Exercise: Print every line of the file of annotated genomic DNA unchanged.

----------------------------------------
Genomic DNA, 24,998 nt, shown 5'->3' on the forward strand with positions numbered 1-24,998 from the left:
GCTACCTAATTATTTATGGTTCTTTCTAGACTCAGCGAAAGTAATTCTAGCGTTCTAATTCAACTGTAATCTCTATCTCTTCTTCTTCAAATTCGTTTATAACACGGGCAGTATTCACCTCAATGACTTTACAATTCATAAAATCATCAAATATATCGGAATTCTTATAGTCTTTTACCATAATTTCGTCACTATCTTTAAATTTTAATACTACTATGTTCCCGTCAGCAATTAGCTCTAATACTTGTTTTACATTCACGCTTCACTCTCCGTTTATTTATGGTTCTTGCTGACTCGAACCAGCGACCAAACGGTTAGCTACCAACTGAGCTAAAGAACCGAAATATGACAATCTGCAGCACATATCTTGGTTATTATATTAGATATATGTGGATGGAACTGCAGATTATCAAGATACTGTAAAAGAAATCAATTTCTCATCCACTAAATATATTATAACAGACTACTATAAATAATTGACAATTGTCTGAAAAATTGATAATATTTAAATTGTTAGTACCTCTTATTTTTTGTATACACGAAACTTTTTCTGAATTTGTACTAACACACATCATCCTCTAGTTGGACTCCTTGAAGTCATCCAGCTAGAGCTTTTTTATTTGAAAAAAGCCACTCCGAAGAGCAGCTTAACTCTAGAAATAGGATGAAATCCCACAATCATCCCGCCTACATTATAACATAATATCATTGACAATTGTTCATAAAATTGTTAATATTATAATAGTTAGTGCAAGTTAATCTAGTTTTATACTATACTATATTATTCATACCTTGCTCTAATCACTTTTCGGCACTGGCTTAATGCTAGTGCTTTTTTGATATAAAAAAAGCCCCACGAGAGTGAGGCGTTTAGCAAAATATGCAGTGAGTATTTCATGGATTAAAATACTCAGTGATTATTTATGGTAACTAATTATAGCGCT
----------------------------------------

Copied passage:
Genomic DNA, 24,998 nt, shown 5'->3' on the forward strand with positions numbered 1-24,998 from the left:
GCTACCTAATTATTTATGGTTCTTTCTAGACTCAGCGAAAGTAATTCTAGCGTTCTAATTCAACTGTAATCTCTATCTCTTCTTCTTCAAATTCGTTTATAACACGGGCAGTATTCACCTCAATGACTTTACAATTCATAAAATCATCAAATATATCGGAATTCTTATAGTCTTTTACCATAATTTCGTCACTATCTTTAAATTTTAATACTACTATGTTCCCGTCAGCAATTAGCTCTAATACTTGTTTTACATTCACGCTTCACTCTCCGTTTATTTATGGTTCTTGCTGACTCGAACCAGCGACCAAACGGTTAGCTACCAACTGAGCTAAAGAACCGAAATATGACAATCTGCAGCACATATCTTGGTTATTATATTAGATATATGTGGATGGAACTGCAGATTATCAAGATACTGTAAAAGAAATCAATTTCTCATCCACTAAATATATTATAACAGACTACTATAAATAATTGACAATTGTCTGAAAAATTGATAATATTTAAATTGTTAGTACCTCTTATTTTTTGTATACACGAAACTTTTTCTGAATTTGTACTAACACACATCATCCTCTAGTTGGACTCCTTGAAGTCATCCAGCTAGAGCTTTTTTATTTGAAAAAAGCCACTCCGAAGAGCAGCTTAACTCTAGAAATAGGATGAAATCCCACAATCATCCCGCCTACATTATAACATAATATCATTGACAATTGTTCATAAAATTGTTAATATTATAATAGTTAGTGCAAGTTAATCTAGTTTTATACTATACTATATTATTCATACCTTGCTCTAATCACTTTTCGGCACTGGCTTAATGCTAGTGCTTTTTTGATATAAAAAAAGCCCCACGAGAGTGAGGCGTTTAGCAAAATATGCAGTGAGTATTTCATGGATTAAAATACTCAGTGATTATTTATGGTAACTAATTATAGCGCT